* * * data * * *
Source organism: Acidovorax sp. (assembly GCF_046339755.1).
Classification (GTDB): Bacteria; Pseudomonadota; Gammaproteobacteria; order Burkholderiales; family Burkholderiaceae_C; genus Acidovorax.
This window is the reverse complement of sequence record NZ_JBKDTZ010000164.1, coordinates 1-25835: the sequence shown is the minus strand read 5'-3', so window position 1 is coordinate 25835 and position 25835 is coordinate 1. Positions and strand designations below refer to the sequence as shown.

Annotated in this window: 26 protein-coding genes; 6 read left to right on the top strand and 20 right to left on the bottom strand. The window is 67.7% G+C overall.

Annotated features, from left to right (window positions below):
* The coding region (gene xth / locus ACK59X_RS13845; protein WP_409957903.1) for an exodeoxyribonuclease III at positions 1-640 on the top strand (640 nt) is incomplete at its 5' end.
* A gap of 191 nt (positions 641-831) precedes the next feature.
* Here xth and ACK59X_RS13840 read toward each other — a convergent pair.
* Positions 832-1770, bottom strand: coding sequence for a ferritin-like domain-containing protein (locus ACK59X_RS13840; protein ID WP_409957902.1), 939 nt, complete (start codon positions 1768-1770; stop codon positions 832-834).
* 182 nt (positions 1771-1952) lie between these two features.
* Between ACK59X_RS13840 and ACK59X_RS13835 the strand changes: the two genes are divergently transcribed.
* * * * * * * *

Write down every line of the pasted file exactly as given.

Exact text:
Source organism: Acidovorax sp. (assembly GCF_046339755.1).
Classification (GTDB): Bacteria; Pseudomonadota; Gammaproteobacteria; order Burkholderiales; family Burkholderiaceae_C; genus Acidovorax.
This window is the reverse complement of sequence record NZ_JBKDTZ010000164.1, coordinates 1-25835: the sequence shown is the minus strand read 5'-3', so window position 1 is coordinate 25835 and position 25835 is coordinate 1. Positions and strand designations below refer to the sequence as shown.

Annotated in this window: 26 protein-coding genes; 6 read left to right on the top strand and 20 right to left on the bottom strand. The window is 67.7% G+C overall.

Annotated features, from left to right (window positions below):
* The coding region (gene xth / locus ACK59X_RS13845; protein WP_409957903.1) for an exodeoxyribonuclease III at positions 1-640 on the top strand (640 nt) is incomplete at its 5' end.
* A gap of 191 nt (positions 641-831) precedes the next feature.
* Here xth and ACK59X_RS13840 read toward each other — a convergent pair.
* Positions 832-1770, bottom strand: coding sequence for a ferritin-like domain-containing protein (locus ACK59X_RS13840; protein ID WP_409957902.1), 939 nt, complete (start codon positions 1768-1770; stop codon positions 832-834).
* 182 nt (positions 1771-1952) lie between these two features.
* Between ACK59X_RS13840 and ACK59X_RS13835 the strand changes: the two genes are divergently transcribed.